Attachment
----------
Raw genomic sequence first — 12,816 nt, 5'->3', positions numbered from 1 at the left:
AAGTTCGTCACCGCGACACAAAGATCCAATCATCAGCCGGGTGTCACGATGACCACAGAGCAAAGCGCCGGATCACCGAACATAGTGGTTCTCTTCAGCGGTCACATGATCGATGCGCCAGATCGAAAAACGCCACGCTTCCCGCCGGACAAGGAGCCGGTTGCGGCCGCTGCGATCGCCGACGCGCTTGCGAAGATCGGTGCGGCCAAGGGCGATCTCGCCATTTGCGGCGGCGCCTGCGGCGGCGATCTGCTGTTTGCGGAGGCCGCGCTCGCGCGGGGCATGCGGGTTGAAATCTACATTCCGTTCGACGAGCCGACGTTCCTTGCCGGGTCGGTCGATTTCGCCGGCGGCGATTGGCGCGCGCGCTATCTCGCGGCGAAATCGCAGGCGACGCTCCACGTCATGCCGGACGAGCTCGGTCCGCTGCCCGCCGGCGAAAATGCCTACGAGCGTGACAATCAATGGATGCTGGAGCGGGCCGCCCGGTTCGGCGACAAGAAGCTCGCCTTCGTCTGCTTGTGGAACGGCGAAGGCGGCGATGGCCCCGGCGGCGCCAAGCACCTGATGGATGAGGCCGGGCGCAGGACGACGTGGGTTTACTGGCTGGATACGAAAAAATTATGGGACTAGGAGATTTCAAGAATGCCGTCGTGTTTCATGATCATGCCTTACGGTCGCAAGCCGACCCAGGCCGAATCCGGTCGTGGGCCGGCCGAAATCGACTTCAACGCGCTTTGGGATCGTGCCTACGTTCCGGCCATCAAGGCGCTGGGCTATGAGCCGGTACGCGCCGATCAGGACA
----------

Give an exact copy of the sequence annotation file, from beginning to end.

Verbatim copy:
Raw genomic sequence first — 12,816 nt, 5'->3', positions numbered from 1 at the left:
AAGTTCGTCACCGCGACACAAAGATCCAATCATCAGCCGGGTGTCACGATGACCACAGAGCAAAGCGCCGGATCACCGAACATAGTGGTTCTCTTCAGCGGTCACATGATCGATGCGCCAGATCGAAAAACGCCACGCTTCCCGCCGGACAAGGAGCCGGTTGCGGCCGCTGCGATCGCCGACGCGCTTGCGAAGATCGGTGCGGCCAAGGGCGATCTCGCCATTTGCGGCGGCGCCTGCGGCGGCGATCTGCTGTTTGCGGAGGCCGCGCTCGCGCGGGGCATGCGGGTTGAAATCTACATTCCGTTCGACGAGCCGACGTTCCTTGCCGGGTCGGTCGATTTCGCCGGCGGCGATTGGCGCGCGCGCTATCTCGCGGCGAAATCGCAGGCGACGCTCCACGTCATGCCGGACGAGCTCGGTCCGCTGCCCGCCGGCGAAAATGCCTACGAGCGTGACAATCAATGGATGCTGGAGCGGGCCGCCCGGTTCGGCGACAAGAAGCTCGCCTTCGTCTGCTTGTGGAACGGCGAAGGCGGCGATGGCCCCGGCGGCGCCAAGCACCTGATGGATGAGGCCGGGCGCAGGACGACGTGGGTTTACTGGCTGGATACGAAAAAATTATGGGACTAGGAGATTTCAAGAATGCCGTCGTGTTTCATGATCATGCCTTACGGTCGCAAGCCGACCCAGGCCGAATCCGGTCGTGGGCCGGCCGAAATCGACTTCAACGCGCTTTGGGATCGTGCCTACGTTCCGGCCATCAAGGCGCTGGGCTATGAGCCGGTACGCGCCGATCAGGACA